What's worse than warm beer and cold women?
Warm wines and no women.
We had a logistics issue. We love Brut, for the food and atmosphere, but it's very small, see, and the small private room isn't that well aired and cooled. And August 2015 was very, very hot. So we tried to cram six bottles into three small ice buckets.We tried.
And Irit Kozak didn't come. That's the "no women" bit.
Other than that, a fantastic evening, great company and an eclectic (in Israeli terms) collection of Loire whites.
Chateau Breze, Saumur, Clos David, 2012
This was a whim buy for me. This wine comes from an old, rediscovered hill in Saumur (although the more famous version is made by Clos Rougeard). This has an interesting nose: apricots, herbs, river bed, with slightly oxidized notes reminiscent of apple cider. Very good acidity, but the oxidized notes and the sweetish finish are off-putting and I'm not sure whether we caught it a bad time or if this is the style of the wine.
Didier Dagueneau, Pouilly-Fume, Buisson Renard, 2005
One version of the Pouilly-Fume story has it that Didier Dagueneau put it on the map. I don't think the town needed him to put it on the map, but he's certainly priced as though he did. Well, he used to price his wines very dearly. He's dead. But his family carries on that particular tradition. To be fair, Didier and his heirs were and are quite meticulous and the wines age very well. For example, this ten year old Sauvingon Blanc, which is dry and herbal on the nose, more tropical on the palate, with depth and complexity that unfolds. It didn't wow me, but I've noticed I tend to like my Dagueneaus on the young side -they're complex enough when young with a thrilling tension that I prefer.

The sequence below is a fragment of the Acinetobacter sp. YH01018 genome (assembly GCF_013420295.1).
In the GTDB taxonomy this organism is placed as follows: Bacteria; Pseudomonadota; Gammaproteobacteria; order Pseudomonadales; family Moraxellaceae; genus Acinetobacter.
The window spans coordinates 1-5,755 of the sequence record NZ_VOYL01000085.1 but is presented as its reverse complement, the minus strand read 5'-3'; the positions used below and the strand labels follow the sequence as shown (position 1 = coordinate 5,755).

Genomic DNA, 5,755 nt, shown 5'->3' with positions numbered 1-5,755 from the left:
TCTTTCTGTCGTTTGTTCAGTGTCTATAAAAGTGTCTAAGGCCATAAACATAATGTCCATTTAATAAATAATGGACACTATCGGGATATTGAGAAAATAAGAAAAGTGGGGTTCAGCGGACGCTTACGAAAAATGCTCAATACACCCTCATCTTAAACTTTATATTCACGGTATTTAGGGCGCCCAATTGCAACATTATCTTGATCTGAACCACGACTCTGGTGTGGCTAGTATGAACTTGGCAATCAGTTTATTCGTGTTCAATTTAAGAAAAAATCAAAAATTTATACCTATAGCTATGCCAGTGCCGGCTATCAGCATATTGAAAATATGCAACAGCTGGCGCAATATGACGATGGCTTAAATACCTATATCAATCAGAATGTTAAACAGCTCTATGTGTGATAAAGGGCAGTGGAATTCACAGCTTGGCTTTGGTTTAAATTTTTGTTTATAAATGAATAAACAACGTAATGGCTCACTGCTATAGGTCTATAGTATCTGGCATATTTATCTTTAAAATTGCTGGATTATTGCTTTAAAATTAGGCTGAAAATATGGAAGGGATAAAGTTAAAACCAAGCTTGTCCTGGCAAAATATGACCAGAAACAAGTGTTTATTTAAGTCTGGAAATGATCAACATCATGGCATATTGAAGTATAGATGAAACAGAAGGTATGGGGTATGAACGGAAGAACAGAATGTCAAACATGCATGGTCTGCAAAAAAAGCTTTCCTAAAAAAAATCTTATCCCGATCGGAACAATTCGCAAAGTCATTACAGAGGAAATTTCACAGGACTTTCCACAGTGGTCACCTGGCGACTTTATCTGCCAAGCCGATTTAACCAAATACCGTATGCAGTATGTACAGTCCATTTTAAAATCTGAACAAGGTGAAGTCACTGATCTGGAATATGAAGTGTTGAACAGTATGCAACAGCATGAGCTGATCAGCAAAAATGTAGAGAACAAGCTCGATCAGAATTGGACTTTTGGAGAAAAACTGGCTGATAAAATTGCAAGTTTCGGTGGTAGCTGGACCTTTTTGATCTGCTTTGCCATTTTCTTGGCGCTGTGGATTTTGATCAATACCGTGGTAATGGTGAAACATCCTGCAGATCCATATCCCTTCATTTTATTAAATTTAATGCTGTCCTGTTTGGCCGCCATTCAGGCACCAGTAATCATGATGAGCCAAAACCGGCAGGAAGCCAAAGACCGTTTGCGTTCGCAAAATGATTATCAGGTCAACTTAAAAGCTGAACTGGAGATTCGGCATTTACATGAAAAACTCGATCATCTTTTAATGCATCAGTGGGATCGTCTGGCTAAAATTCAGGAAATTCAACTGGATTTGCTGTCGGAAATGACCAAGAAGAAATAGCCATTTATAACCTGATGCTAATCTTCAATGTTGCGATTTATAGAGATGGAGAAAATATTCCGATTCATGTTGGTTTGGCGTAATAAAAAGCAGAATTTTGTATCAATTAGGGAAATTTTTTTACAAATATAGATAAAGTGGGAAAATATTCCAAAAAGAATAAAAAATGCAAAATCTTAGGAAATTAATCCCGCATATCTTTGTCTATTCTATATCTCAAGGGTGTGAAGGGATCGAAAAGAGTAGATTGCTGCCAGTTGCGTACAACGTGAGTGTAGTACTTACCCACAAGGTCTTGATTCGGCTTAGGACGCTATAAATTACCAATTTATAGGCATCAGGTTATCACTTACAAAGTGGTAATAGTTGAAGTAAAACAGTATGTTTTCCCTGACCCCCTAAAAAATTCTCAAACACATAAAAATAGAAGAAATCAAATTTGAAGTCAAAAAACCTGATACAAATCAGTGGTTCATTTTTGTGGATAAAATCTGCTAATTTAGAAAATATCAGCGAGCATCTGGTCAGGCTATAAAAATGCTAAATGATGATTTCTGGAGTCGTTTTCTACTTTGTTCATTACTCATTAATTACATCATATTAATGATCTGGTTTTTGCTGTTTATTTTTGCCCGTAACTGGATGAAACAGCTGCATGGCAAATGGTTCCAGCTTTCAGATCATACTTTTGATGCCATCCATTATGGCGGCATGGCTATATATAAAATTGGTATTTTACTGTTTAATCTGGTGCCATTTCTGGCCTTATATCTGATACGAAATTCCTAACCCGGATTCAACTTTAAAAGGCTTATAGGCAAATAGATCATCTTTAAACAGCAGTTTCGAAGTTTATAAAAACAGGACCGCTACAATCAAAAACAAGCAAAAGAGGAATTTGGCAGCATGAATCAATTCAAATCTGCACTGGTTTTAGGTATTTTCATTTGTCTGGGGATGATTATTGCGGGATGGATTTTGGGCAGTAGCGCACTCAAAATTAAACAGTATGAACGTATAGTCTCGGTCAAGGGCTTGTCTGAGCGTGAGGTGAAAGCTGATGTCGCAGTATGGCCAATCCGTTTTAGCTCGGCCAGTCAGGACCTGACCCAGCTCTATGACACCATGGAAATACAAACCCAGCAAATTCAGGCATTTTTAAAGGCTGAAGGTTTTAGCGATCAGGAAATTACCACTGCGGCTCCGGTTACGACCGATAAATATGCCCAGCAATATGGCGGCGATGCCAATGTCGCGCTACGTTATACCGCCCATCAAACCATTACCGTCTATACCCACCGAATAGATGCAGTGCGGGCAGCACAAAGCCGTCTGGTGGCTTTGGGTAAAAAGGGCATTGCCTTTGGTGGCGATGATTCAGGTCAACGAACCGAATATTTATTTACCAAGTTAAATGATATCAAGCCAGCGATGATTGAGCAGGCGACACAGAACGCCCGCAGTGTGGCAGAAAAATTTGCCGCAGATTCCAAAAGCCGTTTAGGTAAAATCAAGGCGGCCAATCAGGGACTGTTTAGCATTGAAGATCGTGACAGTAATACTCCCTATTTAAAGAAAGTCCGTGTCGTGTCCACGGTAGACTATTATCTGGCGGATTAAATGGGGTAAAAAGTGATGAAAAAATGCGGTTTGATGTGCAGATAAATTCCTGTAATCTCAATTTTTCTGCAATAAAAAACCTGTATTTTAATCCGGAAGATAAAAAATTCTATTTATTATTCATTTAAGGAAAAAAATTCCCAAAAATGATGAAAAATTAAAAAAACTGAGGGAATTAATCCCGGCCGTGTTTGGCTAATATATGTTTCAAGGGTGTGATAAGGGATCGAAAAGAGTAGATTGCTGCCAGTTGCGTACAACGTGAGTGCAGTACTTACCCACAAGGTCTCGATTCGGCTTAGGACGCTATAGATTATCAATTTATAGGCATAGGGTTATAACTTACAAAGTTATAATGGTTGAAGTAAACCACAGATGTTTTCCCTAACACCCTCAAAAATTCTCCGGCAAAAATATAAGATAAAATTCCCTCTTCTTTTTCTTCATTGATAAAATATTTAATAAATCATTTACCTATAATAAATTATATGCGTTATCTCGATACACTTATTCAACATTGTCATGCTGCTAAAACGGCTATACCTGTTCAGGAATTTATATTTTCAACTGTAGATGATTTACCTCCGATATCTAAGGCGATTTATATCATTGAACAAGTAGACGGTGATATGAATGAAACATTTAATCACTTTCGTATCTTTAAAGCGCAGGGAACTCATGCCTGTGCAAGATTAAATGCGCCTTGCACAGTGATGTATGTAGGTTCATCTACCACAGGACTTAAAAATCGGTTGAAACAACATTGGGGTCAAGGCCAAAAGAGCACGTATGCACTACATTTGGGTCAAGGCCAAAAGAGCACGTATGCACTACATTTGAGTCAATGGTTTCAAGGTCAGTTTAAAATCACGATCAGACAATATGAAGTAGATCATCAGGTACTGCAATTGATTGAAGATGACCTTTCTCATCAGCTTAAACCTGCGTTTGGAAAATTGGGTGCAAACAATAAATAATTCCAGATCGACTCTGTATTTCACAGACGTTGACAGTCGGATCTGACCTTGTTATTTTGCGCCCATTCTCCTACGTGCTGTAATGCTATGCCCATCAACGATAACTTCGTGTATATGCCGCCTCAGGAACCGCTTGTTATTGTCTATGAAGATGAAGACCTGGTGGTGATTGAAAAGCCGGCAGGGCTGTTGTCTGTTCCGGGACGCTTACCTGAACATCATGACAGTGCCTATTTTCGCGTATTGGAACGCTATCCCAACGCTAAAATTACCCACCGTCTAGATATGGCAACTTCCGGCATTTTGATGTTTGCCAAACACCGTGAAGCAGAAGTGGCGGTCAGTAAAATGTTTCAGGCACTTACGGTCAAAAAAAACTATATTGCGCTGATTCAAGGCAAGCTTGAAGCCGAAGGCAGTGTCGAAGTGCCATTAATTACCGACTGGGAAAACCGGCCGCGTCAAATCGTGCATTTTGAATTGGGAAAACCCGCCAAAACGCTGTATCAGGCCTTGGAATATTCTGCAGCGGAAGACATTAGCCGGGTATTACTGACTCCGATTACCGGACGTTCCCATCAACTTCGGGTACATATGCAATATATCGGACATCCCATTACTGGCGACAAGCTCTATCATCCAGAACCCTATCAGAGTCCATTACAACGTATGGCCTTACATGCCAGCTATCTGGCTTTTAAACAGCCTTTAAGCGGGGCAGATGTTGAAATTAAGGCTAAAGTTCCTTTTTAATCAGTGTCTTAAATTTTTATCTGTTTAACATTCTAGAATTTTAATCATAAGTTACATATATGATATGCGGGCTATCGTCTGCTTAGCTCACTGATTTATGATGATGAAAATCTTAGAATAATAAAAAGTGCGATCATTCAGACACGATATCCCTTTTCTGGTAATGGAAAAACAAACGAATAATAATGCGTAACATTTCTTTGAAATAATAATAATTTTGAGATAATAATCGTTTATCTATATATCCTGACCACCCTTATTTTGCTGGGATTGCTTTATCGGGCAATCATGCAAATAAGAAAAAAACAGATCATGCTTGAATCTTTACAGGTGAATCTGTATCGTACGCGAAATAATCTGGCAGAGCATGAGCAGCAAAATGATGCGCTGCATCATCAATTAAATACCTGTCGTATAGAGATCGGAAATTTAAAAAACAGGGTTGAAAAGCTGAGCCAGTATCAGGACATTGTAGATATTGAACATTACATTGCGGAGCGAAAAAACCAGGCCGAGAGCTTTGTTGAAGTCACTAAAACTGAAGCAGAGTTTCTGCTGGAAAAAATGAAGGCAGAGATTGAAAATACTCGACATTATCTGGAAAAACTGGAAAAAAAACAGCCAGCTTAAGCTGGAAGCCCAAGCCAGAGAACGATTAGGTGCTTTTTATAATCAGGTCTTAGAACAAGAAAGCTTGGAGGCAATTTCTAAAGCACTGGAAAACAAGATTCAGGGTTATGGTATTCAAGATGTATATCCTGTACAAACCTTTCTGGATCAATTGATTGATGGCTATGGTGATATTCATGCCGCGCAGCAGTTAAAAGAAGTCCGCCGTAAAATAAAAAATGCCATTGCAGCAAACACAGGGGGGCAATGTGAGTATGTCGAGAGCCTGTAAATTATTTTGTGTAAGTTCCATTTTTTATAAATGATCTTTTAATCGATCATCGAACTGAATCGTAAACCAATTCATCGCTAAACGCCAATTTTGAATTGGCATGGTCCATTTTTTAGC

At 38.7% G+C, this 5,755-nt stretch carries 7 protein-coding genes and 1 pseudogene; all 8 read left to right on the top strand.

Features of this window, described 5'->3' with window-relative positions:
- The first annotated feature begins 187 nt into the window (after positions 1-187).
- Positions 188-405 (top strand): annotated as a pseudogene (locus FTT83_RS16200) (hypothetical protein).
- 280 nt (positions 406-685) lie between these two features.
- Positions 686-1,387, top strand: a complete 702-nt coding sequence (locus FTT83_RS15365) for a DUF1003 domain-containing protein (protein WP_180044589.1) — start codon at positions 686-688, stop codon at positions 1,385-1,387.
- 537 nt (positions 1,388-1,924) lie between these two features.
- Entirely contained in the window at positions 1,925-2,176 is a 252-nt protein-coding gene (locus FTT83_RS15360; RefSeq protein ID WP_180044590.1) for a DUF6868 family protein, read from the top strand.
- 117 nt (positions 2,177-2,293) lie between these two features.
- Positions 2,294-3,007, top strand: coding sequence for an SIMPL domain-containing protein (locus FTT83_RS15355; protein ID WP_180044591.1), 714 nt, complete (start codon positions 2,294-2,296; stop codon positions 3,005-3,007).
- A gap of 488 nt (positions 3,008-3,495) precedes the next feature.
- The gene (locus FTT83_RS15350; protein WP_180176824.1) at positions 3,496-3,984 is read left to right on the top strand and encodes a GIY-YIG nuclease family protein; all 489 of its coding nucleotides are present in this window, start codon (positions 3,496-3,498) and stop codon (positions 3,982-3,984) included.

Giaconda, 390 NIS.
Michel Redde et Fils, Pouilly-Fume, Majorum, 2012
One reason Pouilly-Fume didn't need Dagueneau to put it on the map is producers like Redde. This is the flagship wine and there is so much fossil-like aromas and flavors that it's like sucking on Atlantis. I like Redde anyway but this is amazing, awesome in its depth and potential complexity.
Domaine Pelle, Menetou-Salon, Morogues, Vignes de Ratier, 2012
This is a more humble estate, also carried by Giaconda, and I'd like to explore it more, properly cooled down! It's funky and marine, the fruit yellow and ripe, but not over-done. There's an initial lack of focus, but it improves as it opens and grows colder.
Francois Cotat, Sancerre, La Grande Cote, 2010
This smells and tastes like a Sauternes (I understand it's intentionally picked with botrytis) but it's leaner, more focused, with a mineral edge. I was told it matures into an amazing, dry wine, but I like it now, too, even though I'm sure quite a few won't know what to make of it.